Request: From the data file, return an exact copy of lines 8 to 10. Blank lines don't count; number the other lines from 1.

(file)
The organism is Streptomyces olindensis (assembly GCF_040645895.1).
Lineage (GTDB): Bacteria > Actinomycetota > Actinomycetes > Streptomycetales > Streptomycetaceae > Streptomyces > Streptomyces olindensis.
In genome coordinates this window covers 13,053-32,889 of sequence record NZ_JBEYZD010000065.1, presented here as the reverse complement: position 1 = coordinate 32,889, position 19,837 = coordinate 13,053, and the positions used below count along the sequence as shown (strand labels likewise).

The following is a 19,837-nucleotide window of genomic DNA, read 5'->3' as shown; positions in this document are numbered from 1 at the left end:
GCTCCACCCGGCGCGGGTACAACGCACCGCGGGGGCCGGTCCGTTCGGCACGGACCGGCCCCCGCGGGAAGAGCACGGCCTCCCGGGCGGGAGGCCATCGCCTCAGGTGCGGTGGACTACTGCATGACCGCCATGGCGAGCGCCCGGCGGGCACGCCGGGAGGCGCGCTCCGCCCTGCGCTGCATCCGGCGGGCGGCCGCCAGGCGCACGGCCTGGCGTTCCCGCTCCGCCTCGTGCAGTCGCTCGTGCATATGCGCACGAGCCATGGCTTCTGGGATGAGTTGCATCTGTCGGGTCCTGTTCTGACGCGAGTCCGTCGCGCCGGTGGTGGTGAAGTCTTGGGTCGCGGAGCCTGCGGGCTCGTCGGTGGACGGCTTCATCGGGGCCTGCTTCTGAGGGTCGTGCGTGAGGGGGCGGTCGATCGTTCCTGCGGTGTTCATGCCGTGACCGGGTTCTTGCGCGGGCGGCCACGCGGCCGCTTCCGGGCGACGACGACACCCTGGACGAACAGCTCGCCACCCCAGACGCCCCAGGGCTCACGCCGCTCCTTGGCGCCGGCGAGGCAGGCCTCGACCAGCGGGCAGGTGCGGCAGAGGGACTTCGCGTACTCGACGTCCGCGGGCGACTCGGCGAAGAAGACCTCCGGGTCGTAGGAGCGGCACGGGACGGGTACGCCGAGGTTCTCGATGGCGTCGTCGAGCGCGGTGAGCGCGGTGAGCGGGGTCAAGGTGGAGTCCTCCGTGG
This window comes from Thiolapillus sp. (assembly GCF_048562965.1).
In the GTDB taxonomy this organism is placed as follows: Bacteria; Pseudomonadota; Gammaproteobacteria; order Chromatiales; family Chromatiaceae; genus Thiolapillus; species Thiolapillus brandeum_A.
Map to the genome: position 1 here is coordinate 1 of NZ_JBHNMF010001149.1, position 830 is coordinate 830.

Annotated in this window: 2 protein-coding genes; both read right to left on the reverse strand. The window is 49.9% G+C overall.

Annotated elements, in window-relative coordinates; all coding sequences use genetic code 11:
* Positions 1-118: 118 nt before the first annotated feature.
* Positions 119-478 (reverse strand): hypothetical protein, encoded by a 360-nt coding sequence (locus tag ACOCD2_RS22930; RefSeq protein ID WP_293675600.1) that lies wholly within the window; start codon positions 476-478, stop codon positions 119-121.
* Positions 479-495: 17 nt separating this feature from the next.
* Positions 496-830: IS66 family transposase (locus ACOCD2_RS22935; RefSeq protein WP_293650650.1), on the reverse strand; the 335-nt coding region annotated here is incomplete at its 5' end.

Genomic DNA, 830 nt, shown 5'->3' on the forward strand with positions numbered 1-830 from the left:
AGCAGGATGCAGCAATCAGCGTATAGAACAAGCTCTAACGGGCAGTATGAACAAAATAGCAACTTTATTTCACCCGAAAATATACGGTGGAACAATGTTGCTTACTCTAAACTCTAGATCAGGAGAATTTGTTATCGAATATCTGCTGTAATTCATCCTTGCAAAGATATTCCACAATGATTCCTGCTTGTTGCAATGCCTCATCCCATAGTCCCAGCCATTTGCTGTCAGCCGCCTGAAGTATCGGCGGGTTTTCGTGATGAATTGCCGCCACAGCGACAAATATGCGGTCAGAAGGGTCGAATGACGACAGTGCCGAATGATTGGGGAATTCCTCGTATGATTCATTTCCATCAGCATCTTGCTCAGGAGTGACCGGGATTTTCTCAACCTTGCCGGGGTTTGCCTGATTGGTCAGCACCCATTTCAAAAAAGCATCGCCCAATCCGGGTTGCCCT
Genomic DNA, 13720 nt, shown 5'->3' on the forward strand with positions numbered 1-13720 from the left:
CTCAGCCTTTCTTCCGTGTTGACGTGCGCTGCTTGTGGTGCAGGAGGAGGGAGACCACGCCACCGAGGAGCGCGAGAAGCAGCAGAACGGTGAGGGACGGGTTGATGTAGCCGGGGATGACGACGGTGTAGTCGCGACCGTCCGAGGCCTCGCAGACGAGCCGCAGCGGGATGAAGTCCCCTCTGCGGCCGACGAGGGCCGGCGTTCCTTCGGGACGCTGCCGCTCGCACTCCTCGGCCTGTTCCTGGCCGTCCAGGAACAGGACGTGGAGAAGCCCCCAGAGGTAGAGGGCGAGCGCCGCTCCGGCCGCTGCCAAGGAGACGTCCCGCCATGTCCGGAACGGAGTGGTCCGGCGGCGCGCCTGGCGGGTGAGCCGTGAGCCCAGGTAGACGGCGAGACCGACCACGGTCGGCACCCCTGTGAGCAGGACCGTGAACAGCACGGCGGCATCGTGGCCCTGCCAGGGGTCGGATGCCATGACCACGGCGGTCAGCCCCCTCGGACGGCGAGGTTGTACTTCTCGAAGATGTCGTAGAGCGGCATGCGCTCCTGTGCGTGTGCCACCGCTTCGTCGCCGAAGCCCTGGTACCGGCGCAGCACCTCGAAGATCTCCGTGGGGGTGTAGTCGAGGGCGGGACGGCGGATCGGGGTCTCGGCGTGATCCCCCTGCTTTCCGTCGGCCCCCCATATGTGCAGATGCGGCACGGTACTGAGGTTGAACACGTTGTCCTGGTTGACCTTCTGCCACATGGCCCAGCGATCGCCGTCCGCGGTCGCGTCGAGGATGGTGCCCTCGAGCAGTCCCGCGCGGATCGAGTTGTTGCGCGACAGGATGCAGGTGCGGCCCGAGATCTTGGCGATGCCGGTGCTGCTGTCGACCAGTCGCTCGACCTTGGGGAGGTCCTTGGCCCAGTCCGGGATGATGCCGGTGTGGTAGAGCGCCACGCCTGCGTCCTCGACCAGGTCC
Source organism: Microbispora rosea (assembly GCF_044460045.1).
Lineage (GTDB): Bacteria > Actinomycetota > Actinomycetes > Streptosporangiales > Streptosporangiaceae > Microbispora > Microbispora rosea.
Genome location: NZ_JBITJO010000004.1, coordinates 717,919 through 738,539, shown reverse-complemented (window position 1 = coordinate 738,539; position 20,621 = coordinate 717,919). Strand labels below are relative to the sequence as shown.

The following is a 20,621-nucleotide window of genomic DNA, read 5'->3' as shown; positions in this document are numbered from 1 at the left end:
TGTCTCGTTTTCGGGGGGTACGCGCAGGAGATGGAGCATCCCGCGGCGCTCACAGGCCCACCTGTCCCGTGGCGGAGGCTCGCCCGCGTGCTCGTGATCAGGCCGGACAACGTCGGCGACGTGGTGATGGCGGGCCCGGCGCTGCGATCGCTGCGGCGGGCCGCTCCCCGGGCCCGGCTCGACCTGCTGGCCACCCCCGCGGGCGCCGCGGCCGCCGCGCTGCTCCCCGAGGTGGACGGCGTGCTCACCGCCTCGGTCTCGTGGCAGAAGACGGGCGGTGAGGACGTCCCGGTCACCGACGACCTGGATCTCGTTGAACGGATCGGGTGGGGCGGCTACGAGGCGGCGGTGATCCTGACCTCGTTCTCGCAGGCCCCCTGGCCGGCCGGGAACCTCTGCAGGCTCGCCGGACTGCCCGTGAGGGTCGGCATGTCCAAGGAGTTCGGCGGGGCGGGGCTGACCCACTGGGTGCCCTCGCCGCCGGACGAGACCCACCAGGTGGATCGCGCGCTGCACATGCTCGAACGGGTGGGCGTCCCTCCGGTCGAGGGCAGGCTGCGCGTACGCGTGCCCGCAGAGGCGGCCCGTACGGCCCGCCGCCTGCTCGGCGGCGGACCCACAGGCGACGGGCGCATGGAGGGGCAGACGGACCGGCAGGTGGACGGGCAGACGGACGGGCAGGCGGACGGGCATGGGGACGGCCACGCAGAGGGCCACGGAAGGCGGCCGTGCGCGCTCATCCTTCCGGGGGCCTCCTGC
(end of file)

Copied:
Map to the genome: position 1 here is coordinate 1 of NZ_JBHNMF010001149.1, position 830 is coordinate 830.

Annotated in this window: 2 protein-coding genes; both read right to left on the reverse strand. The window is 49.9% G+C overall.

Annotated elements, in window-relative coordinates; all coding sequences use genetic code 11: